Flavor: Seasonal Modern American/Nouvelle
Ambiance: Classically elegant
Following a steep ascent from Riverside Drive in north Asheville, the Richmond Hill Inn seems to appear out of nowhere, like an anachronistic apparition. Built as a private residence in 1889, the Inn is surrounded by 40 wooded acres with trails, lush Victorian gardens and beautiful views. The mansion has been restored to its original grandeur, with extensive additions to accommodate guests. On the evening my Picky Companion and I visited, the last gasp of Hurricane Dennis sent bands of stormy weather, shrouding the Inn in a bit of a mist and adding to the mystique of the place.
We made our way to the Gabrielle’s Restaurant entrance on the Inn’s front porch. Once inside, we took in a beautifully furnished drawing room graced with cathedral ceilings, expansive chandeliers, tall windows crowned with stained glass and a fireplace surrounded by a seating area. We were immediately welcomed by a gracious host who led us past a piano player to our seats in the lavish, cherry-paneled dining room. Our waiter appeared momentarily.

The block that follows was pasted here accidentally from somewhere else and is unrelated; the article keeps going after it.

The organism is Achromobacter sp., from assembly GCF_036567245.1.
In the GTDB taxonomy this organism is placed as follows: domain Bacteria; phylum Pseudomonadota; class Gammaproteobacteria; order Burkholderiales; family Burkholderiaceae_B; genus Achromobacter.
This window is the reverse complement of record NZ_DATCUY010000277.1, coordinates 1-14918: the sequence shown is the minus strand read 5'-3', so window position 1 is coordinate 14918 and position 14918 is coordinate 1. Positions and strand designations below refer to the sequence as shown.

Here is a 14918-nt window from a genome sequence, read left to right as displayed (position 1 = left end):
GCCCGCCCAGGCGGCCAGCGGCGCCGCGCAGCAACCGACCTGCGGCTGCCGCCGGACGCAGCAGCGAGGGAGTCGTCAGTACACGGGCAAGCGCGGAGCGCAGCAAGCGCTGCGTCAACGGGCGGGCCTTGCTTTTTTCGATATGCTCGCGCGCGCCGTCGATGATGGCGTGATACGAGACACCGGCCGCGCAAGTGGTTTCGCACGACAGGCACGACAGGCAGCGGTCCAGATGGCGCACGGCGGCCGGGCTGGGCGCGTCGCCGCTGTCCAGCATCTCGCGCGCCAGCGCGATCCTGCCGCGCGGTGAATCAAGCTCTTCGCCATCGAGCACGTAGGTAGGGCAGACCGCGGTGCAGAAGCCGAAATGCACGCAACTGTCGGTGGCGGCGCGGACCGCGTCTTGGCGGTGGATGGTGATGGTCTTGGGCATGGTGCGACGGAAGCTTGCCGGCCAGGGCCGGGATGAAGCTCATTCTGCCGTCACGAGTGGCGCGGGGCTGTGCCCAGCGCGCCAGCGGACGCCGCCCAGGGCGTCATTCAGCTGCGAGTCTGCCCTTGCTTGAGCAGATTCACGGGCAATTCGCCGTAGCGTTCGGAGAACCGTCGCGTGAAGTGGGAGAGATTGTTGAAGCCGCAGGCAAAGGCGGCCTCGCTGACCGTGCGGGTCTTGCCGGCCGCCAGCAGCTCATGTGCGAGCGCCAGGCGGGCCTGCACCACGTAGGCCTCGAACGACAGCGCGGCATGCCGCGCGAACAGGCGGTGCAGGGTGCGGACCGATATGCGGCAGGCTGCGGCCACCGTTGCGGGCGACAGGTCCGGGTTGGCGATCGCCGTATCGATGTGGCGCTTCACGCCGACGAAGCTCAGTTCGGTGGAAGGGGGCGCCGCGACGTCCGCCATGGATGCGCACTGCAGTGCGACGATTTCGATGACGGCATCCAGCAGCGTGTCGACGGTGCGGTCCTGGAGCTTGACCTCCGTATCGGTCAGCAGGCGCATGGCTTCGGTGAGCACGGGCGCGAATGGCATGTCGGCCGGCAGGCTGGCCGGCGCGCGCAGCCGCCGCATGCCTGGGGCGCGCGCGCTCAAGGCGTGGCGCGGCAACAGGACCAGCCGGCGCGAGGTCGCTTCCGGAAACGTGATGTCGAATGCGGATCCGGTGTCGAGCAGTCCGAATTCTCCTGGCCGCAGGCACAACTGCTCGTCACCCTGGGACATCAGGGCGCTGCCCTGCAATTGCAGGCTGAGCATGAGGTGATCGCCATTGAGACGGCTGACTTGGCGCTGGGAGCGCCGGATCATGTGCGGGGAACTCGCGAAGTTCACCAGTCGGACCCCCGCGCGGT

Executive Chef Michelle Kelley offers a three-course prix fixe menu and a five-course dinner, Gabrielle’s Grande, both of which utilize local, seasonal ingredients. The “Grande” experience offers a wine-pairing option, which was irresistible to us, so we bit.
We had asked for a private table, but it quickly became obvious that we had been seated next to a quite boisterous table of eight. No matter; our waiter, in collaboration with the restaurant’s host, discreetly ushered us away to a quieter spot, even though the restaurant was near capacity (which was impressive enough in itself, on a Monday).
A server brought us an amuse-bouche, a slice of raisin-walnut foccaccia, a traditional baguette and a small round of creamy, room-temperature butter. The amuse consisted of two parts: a citrusy chilled carrot-ginger soup with a dollop of fennel purée, and a slice of seared, tender buffalo and roasted parsnip on a bed of caramelized onion. Each one complemented the other quite well, and though small, they carried a wallop of flavor.
Our first courses arrived quite quickly: the Sweet Corn Bisque and the Chilled Hamachi Salad.